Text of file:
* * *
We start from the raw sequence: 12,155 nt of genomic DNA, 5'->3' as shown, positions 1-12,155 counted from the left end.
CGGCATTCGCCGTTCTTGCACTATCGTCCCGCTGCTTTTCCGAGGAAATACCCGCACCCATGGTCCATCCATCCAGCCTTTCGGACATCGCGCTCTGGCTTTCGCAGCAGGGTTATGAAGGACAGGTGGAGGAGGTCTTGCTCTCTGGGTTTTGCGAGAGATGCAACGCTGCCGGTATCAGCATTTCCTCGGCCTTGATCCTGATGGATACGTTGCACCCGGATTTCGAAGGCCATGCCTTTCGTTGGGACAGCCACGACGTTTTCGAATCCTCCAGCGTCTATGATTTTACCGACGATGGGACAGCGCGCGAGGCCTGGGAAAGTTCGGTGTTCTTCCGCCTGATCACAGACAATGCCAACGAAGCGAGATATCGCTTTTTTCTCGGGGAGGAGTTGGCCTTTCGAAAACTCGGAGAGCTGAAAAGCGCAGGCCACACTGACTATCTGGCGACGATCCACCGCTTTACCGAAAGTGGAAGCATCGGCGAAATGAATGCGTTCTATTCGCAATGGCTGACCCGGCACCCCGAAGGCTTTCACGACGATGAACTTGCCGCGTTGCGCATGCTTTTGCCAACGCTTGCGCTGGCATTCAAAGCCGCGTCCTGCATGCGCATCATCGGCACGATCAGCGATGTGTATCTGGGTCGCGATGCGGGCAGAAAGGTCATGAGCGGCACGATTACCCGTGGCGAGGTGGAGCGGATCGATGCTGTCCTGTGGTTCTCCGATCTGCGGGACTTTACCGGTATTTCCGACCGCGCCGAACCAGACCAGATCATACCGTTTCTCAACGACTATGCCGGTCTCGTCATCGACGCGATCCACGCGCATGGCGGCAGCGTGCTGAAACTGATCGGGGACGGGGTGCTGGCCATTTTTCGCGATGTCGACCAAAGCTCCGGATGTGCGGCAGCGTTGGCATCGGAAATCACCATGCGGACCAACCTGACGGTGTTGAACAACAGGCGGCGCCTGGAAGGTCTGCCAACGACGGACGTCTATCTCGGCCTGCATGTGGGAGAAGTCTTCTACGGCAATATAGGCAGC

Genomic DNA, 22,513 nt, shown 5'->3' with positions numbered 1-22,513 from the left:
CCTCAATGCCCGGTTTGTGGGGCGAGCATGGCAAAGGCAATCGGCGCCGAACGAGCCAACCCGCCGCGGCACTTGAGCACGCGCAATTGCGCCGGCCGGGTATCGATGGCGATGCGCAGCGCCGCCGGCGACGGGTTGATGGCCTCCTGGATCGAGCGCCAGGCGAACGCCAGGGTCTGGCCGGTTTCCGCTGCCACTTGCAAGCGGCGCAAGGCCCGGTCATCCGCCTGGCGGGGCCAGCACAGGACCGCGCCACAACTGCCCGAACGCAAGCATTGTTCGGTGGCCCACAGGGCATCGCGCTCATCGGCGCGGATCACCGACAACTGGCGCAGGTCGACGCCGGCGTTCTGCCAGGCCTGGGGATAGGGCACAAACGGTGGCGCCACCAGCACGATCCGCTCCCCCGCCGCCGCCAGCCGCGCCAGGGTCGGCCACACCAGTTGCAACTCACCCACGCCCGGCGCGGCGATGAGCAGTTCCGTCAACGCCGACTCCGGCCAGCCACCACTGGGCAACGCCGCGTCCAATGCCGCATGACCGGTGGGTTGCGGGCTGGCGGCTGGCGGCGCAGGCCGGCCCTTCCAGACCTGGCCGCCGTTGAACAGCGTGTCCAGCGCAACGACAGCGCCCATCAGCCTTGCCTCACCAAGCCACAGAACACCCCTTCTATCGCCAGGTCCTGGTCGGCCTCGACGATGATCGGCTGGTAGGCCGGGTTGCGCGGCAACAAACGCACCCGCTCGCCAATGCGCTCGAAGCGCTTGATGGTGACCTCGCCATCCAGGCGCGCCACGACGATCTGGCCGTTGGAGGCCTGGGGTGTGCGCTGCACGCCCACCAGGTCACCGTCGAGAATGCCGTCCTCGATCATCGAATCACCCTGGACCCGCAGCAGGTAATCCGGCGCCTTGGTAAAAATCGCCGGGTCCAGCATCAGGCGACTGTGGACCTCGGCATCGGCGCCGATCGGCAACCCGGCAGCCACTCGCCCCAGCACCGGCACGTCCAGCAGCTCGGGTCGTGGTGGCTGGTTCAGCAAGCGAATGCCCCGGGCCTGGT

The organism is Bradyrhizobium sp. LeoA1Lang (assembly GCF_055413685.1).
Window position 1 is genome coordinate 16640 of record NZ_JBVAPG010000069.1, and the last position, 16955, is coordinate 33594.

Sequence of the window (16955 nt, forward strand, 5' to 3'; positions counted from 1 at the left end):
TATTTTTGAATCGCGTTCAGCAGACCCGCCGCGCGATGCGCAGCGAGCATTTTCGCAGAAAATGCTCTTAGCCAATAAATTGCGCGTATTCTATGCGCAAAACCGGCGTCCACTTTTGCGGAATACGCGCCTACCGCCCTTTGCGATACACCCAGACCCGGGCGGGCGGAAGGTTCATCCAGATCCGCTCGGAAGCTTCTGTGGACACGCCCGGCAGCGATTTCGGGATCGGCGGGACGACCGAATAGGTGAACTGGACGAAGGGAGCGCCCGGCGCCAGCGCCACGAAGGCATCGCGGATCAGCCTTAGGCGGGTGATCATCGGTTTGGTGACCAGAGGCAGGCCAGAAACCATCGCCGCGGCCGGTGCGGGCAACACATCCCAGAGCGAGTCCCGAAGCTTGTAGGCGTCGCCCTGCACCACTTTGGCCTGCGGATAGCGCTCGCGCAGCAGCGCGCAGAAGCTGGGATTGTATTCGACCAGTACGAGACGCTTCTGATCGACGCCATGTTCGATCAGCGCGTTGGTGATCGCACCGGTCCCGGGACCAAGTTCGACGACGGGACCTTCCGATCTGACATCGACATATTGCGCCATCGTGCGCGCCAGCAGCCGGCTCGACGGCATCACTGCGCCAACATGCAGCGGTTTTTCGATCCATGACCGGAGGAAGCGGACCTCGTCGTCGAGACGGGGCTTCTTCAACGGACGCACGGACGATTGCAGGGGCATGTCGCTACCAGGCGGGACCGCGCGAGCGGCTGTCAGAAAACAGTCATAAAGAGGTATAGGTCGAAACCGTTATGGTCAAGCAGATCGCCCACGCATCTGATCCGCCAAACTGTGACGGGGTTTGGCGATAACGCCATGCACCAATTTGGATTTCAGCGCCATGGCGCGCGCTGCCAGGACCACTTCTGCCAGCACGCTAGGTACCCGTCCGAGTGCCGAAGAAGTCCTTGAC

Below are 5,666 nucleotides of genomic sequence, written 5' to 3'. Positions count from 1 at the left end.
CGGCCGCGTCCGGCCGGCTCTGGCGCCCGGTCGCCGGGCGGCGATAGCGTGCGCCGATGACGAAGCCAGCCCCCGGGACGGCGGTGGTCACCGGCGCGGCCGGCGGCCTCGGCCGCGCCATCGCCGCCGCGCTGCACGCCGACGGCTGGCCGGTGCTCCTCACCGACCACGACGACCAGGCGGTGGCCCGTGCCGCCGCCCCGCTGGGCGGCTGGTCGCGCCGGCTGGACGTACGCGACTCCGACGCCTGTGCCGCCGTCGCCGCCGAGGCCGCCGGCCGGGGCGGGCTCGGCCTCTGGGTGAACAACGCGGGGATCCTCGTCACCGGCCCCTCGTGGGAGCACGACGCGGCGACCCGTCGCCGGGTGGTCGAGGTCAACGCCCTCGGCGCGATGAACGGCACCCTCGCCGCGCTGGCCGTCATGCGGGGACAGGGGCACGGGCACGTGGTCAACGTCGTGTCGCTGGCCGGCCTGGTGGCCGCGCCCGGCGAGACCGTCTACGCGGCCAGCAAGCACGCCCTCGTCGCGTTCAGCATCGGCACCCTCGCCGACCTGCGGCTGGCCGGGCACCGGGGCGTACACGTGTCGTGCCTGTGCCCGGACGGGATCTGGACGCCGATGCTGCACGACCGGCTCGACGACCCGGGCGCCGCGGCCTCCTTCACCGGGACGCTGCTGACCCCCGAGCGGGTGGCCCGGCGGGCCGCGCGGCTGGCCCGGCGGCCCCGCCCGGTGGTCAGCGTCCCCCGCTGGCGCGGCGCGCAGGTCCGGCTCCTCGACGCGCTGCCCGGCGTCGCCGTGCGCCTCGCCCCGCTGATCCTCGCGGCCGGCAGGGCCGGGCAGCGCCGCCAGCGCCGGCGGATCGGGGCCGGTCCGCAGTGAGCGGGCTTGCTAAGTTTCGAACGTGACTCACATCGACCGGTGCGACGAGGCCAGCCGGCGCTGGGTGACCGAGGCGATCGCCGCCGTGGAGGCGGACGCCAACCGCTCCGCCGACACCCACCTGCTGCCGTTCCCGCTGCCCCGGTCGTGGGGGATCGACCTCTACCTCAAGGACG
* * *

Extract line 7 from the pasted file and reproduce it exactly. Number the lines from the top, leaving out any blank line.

Sequence of the window (16955 nt, forward strand, 5' to 3'; positions counted from 1 at the left end):